LACMA has acquired a total of 39 significant prints by John Baldessari, Roy Lichtenstein, Claes Oldenburg, Robert Rauschenberg, Ed Ruscha, and Frank Stella, all produced at Gemini G.E.L., the renowned print workshop on Melrose Avenue co-founded by Stanley Grinstein and Sidney Felsen in 1966. Spearheaded by Gemini G.E.L., the acquisition includes 31 prints gifted by Gemini, as well as seven from Dorothy Lichtenstein, and one from Sidney Felsen and Joni Weyl. Many of the gifts will be on view in The Serial Impulse at Gemini G.E.L., opening at LACMA on September 11.
Gemini G.E.L. donated a total of 31 prints including:
Six prints by John Baldessari belong to the series A French Horn Player, A Square Blue Moon, and Other Subjects (1994). The images were selected by the artist from his extensive personal collection of advertisements, magazines, and film posters and then cropped and re-composed to his own artistic ends. This gift will not be on view, but the series will be represented in the exhibition with impressions from the National Gallery’s collection.
Claes Oldenburg’s Notes (1968) comprises 12 lithographs and 12 sheets of text representing a selection of sketches made during a two-month stay in Los Angeles. Each image is accompanied by text in which the artist makes curious visual associations and notes sources of inspiration, many of which relate to the city. Examples include his plan for a “New Pasadena Museum” in the shape of a cigarette pack, oil derricks beautified as ice cream cones, a geometrical Mickey Mouse, and a giant sculpture that conflates a vacuum cleaner with the La Brea Tar Pits.
At Collectors Committee earlier this year, LACMA acquired a unique soft sculpture of a typewriter eraser by Oldenburg that joined a related drawing (Typewriter Eraser as Tornado) of the same subject already in the collection. Thanks to the generosity of Gemini G.E.L., LACMA will now have a trio of works (a sculpture, drawing, and print) devoted to the typewriter eraser, an object that fascinated the artist for almost 30 years.
Ed Ruscha’s Exploding Cheese, Cheese Oval, and Cheese Crescent (1976) belong to a series of five lithographs titled Various Cheeses, two of which (Eleven Pieces of Cheese and Cheese Circle) are already in LACMA’s collection. Each print depicts chunks and crumbs of cheese displayed in various configurations against gray or variegated gray backgrounds. They appear suspended like celestial bodies in outer space but clearly belong to the earthbound and gastronomic domain.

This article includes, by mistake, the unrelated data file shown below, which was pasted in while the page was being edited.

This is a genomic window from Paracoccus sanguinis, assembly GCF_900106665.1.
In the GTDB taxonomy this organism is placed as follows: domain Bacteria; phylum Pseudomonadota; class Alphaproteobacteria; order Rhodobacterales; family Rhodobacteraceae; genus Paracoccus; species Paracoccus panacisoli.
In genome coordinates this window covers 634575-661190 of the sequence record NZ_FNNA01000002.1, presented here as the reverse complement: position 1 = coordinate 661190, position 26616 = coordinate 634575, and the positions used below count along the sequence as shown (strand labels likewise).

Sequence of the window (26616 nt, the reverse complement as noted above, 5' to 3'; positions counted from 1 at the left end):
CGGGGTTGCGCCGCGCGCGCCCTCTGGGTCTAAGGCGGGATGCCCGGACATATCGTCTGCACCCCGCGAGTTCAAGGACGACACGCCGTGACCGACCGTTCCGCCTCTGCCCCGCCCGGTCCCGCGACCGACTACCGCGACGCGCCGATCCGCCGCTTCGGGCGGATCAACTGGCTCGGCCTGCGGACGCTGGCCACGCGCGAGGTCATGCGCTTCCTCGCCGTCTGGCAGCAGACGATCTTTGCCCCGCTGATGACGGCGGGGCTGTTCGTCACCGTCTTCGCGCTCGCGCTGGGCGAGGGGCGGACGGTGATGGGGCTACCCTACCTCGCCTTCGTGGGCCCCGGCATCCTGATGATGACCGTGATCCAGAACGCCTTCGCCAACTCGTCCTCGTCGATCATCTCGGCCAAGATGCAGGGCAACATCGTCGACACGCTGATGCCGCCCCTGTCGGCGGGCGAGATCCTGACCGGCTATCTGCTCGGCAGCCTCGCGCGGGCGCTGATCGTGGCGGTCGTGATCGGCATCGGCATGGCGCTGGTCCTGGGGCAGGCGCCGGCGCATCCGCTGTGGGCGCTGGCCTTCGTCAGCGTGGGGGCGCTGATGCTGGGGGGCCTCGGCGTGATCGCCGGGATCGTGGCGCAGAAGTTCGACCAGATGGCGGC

Frank Stella’s Black Series I (1967) comprises nine lithographs examining the artist’s large, monochromatic works on canvas known as the Black Paintings made between 1958 and 1960. The artist positioned the striped fields in the lower left quadrant of each sheet, incorporating the white/space of the paper and creating an asymmetry in the composition. This gift will not be on view, but the series will be represented in the exhibition with impressions from the National Gallery’s collection.
Dorothy Lichtenstein donated Roy Lichtenstein’s Expressionist Woodcuts (1980), a series of seven woodcuts produced at Gemini G.E.L. During a visit to Los Angeles in 1978, Roy Lichtenstein studied Robert Gore Rifkind’s collection of German Expressionist graphic art (now part of LACMA’s collection). This series was his first work at Gemini G.E.L. executed in woodcut, the technique most closely associated with German Expressionist printmaking.
Sidney Felsen and Joni Weyl donated Robert Rauschenberg’s Test Stone #5, part of his 1967 series Booster and 7 Studies. Notably, these were the artist’s first prints made at Gemini G.E.L. and the starting point for a productive relationship with Gemini that lasted more than 30 years. As the series title implies, the seven Test Stone prints can be understood as studies in which the artist developed the iconography, techniques, and styles applied in Booster. LACMA currently owns Booster,Test Stone #2, and Test Stone #3, which will be on view in the exhibition.
The Serial Impulse was organized on the occasion of Gemini G.E.L.’s 50th anniversary by the National Gallery of Art, Washington, where it was on view October 4, 2015–February 7, 2016. The exhibition explores the centrality of serial projects to Gemini’s production from the very beginning and how the workshop’s collaborative methods and embrace of technical innovation continue to provide artists with the resources to produce groundbreaking work in series. Check back in the coming months to learn more about Gemini G.E.L.’s relationship with artists and the artists’ experiences in L.A.